A seven-part poem,
Seven Songs Sung at Reservoir #4,
was recently published by
You can find it
About the poem:
|Road near Reservoir #4|
|Near Reservoir #4|
At the end of 2012, the murder of preschoolers at Sandy Hook Elementary School in Newtown, Connecticut happened. Another mass shooting. Toddlers this time. And I thought: This puts the crisis over the edge, it's clear to everyone that something MUST be done. But nothing was done. Thoughts and prayers were sent.
The juxtaposition between the beauty around the reservoir and the horrifying news scattered me. How write about this?
|Forest near Reservoir #4|
There were 417 mass shootings in the U.S. in 2019 alone, according to data from the nonprofit Gun Violence Archive (GVA), which tracks every mass shooting in the country. Thirty-one of those shootings were mass murders. Nothing had changed.
Hundreds of lives lost. Thousands of lives torn apart.
The Du Fu poem is centered around being far from home, dejection, loneliness, wars in the distance effecting everything around him. The first section goes like this:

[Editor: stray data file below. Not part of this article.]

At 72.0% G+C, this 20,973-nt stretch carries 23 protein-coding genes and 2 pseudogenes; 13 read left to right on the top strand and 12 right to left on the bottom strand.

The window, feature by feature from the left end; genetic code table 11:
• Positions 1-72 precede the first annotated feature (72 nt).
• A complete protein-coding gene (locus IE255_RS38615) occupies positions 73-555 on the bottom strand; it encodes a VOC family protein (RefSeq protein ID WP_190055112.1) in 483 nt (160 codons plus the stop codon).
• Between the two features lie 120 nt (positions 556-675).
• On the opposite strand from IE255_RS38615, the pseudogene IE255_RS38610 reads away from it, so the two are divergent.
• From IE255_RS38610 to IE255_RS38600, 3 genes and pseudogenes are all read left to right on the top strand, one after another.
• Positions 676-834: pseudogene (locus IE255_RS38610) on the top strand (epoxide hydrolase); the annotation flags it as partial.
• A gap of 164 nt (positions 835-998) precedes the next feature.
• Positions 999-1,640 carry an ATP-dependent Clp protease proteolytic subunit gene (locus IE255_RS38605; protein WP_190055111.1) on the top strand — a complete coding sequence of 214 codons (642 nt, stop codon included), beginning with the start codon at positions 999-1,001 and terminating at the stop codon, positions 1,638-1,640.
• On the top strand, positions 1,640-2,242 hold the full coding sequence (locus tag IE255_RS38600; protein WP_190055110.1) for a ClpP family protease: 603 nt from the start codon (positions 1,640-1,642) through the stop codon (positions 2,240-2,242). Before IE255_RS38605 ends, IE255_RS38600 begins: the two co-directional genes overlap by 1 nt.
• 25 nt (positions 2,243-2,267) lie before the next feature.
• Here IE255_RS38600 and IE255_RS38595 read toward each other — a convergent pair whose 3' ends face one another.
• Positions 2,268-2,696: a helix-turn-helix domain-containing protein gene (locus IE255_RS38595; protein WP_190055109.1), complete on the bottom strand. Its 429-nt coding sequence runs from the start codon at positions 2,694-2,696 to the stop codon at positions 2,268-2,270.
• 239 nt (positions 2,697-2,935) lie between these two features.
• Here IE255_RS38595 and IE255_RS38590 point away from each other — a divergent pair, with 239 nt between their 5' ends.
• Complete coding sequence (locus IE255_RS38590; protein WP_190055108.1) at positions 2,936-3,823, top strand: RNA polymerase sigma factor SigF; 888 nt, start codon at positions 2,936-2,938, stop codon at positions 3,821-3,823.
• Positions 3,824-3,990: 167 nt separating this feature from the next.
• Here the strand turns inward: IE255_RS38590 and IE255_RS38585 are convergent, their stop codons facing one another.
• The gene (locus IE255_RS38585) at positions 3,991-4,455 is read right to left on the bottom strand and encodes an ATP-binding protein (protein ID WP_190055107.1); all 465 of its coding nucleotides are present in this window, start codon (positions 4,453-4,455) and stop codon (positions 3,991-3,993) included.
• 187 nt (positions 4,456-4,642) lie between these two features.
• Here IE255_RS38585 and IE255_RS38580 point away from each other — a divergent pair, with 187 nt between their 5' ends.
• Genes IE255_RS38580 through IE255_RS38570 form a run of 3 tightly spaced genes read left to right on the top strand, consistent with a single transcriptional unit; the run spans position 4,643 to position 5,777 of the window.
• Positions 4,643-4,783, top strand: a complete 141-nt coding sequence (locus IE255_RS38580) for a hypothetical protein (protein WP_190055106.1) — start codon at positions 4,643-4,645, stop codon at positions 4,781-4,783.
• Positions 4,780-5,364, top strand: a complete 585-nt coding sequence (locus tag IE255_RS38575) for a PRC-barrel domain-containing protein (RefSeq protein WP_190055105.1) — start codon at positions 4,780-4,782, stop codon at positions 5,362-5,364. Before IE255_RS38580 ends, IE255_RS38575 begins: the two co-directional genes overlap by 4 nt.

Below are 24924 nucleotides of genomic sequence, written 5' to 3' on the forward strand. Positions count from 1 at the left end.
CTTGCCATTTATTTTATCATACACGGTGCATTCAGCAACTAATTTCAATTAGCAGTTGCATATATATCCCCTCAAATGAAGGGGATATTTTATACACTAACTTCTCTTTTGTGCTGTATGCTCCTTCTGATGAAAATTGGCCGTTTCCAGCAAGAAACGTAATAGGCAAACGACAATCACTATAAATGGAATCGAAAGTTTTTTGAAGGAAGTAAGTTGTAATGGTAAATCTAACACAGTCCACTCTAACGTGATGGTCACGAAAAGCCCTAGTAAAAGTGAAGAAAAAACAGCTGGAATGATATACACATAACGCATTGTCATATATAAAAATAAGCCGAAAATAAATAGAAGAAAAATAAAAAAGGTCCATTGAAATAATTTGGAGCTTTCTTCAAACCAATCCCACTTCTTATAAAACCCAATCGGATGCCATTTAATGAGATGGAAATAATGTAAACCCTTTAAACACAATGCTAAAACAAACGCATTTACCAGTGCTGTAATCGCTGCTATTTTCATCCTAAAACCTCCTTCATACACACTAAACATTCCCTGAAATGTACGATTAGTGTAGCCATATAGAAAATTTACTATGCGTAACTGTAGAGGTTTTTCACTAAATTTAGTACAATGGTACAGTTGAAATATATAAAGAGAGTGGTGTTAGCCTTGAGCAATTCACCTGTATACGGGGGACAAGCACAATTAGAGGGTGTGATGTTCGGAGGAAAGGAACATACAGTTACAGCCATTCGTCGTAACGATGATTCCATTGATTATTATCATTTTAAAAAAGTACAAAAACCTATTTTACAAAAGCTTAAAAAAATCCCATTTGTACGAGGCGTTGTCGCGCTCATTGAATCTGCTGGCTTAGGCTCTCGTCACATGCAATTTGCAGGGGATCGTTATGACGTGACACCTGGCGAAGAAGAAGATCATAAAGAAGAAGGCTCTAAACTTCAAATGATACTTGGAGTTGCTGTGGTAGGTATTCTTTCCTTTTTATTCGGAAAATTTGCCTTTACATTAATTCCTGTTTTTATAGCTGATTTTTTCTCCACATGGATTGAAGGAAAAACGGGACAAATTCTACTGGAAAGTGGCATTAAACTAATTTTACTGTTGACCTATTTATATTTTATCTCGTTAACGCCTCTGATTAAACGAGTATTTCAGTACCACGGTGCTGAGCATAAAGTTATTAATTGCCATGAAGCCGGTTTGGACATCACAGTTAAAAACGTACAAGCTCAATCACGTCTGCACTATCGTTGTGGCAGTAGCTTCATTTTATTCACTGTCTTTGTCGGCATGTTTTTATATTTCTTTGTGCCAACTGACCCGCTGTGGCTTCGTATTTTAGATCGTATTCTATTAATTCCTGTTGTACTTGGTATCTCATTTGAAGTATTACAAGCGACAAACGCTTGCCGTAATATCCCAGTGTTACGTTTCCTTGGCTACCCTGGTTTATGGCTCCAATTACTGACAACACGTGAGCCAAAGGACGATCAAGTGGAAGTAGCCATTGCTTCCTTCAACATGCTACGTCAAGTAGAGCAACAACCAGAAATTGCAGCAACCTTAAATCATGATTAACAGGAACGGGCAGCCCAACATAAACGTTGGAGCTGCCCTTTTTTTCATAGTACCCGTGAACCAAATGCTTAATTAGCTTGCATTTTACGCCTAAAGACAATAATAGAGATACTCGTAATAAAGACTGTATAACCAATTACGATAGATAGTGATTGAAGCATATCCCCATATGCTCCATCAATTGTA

Seven Songs at T'ung-Ku
O wanderer - O, all year Tsu-mei a wanderer,
white hair a shoulder-length confusion, gathering
acorns all year, like Tsu the monkey sage. Under cold
skies, the sun sets in this mountain valley. No word
arrives from the central plain, and for failing
skin and bone, ice-parched hands and feet, no return, no
return there Song, my first song
sung, O song already sad enough,
winds come from the furthest sky grieving for me.
My poem begins:
A wanderer on this path - thousands of miles
from home. Look across the water: the world
on the surface is what is left of the world. On TV,
the endless replay of another shooting. Small fish
move through the dark beneath, carry the dead
on their backs. One dead, two dead, a dragonfly’s
wing-song leads me to my first song sung here,
on the lost art of knowing which stones can speak
the names of the dead, the lost art of knowing what
"home" means, the lost art of gravity…
The rest of the poem can be found
in The American Journal of Poetry